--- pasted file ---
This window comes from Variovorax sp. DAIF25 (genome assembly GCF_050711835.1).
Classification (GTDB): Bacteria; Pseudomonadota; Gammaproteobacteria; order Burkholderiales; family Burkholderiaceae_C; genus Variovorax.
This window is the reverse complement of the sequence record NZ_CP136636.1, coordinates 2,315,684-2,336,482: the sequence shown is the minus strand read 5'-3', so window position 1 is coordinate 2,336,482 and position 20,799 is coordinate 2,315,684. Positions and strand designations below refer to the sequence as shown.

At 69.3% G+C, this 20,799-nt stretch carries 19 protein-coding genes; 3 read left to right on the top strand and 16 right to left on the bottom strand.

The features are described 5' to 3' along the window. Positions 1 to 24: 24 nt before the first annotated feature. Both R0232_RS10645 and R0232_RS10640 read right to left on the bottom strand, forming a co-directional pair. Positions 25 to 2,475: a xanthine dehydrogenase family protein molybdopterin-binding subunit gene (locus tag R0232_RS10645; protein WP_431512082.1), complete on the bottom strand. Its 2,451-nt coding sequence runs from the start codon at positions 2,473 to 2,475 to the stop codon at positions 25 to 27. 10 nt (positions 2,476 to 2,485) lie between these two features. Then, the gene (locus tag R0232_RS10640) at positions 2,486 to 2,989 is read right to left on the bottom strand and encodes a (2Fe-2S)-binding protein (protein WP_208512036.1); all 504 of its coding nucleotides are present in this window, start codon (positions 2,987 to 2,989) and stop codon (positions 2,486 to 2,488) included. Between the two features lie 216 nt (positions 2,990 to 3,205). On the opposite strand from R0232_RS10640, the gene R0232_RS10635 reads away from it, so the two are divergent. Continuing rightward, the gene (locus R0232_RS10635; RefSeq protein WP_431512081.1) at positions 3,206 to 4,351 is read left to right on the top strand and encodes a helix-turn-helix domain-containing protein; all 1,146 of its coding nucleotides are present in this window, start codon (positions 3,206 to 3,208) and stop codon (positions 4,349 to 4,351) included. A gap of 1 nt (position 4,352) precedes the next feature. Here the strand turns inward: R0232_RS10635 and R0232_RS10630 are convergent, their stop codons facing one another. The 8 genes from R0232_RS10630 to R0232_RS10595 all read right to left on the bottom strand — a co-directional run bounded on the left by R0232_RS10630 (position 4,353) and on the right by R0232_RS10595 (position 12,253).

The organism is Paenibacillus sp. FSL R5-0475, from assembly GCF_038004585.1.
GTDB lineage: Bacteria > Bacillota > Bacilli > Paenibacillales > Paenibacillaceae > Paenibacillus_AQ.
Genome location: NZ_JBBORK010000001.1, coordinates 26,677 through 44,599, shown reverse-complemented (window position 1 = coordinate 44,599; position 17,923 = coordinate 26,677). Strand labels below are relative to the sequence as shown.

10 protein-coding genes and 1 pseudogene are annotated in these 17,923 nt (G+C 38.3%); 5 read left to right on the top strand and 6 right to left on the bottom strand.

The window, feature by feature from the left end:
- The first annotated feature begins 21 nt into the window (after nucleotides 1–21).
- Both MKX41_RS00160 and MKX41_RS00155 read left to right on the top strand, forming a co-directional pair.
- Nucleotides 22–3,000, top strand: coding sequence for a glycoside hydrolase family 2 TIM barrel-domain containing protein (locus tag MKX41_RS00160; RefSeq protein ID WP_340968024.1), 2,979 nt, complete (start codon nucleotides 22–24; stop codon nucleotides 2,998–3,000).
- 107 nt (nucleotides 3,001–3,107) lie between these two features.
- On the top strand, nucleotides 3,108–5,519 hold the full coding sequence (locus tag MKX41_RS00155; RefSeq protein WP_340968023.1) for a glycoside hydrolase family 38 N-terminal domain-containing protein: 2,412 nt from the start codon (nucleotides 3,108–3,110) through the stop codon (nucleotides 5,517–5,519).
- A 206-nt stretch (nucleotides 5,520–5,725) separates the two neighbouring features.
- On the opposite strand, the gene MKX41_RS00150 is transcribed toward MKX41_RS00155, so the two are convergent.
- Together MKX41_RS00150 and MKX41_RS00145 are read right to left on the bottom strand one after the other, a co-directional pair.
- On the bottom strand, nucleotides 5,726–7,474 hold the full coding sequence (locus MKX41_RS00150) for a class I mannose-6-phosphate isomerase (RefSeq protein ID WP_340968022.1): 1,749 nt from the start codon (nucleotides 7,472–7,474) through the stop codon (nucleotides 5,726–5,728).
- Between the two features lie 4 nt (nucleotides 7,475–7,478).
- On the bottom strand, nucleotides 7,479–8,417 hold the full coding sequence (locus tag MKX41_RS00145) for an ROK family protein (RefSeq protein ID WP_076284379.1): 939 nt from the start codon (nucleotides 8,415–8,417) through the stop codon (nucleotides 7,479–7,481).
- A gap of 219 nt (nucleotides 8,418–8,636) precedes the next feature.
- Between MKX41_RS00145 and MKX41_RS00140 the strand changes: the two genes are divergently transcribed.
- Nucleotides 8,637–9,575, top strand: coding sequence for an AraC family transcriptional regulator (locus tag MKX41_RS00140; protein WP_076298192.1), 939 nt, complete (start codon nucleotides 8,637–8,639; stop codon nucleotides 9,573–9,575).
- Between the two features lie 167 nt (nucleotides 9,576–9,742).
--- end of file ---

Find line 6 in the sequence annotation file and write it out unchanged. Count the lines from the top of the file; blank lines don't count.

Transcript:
The organism is Paenibacillus sp. FSL R5-0475, from assembly GCF_038004585.1.